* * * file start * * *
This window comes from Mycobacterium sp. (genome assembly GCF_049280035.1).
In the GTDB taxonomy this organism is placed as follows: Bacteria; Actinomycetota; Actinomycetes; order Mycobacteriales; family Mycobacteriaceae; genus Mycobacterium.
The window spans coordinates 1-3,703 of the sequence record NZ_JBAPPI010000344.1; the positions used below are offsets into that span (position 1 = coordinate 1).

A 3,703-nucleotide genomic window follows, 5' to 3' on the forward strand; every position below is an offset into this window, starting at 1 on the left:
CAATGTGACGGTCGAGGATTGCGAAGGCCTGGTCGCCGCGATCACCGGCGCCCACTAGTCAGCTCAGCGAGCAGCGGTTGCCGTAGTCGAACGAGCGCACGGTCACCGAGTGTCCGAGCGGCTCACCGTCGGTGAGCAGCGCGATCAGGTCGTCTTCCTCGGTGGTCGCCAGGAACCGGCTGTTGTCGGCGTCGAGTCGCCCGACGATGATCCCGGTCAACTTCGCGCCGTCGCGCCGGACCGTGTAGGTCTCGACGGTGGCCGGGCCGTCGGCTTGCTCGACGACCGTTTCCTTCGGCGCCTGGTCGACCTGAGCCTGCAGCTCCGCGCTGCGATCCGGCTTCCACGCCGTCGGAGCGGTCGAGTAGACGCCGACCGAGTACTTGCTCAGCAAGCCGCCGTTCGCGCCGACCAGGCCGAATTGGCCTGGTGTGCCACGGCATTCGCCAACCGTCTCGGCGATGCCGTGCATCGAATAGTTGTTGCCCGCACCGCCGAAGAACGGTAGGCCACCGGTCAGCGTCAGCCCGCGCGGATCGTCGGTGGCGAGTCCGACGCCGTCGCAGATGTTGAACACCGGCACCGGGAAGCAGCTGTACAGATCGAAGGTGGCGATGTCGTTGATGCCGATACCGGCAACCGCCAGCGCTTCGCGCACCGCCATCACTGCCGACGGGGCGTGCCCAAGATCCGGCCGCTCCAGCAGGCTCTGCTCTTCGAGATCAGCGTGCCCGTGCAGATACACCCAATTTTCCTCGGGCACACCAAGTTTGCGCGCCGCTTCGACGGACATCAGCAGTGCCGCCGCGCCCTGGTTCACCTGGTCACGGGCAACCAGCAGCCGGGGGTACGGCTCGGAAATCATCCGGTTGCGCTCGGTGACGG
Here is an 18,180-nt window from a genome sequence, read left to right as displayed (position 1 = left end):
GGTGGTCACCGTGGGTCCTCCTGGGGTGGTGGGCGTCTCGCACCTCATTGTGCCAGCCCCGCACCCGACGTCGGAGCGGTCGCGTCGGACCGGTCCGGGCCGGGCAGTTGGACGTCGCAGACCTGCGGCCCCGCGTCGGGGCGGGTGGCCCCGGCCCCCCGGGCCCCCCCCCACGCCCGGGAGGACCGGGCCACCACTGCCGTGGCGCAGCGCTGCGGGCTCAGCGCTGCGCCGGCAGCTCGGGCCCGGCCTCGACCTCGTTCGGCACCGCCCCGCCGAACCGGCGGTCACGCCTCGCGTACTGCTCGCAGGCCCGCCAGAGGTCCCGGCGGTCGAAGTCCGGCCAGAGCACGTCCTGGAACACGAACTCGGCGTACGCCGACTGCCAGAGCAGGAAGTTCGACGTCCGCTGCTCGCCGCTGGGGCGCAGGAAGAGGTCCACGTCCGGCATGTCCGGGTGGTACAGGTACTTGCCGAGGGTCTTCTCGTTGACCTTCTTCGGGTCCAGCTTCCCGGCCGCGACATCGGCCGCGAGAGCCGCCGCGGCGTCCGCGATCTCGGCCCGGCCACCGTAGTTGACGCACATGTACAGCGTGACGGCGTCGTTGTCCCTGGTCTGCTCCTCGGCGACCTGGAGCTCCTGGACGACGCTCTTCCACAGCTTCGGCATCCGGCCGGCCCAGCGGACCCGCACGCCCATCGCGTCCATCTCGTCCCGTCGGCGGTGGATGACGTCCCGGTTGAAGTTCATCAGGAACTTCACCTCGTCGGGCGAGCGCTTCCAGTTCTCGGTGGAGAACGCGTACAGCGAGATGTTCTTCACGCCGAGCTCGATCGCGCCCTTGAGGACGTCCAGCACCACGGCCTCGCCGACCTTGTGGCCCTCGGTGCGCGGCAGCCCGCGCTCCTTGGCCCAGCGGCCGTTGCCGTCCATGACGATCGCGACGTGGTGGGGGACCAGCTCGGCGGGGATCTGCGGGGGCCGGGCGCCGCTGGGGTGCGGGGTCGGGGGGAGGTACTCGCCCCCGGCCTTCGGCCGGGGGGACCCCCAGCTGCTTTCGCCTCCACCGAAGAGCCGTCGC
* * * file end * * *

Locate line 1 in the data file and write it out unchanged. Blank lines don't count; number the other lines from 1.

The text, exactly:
This window comes from Mycobacterium sp. (genome assembly GCF_049280035.1).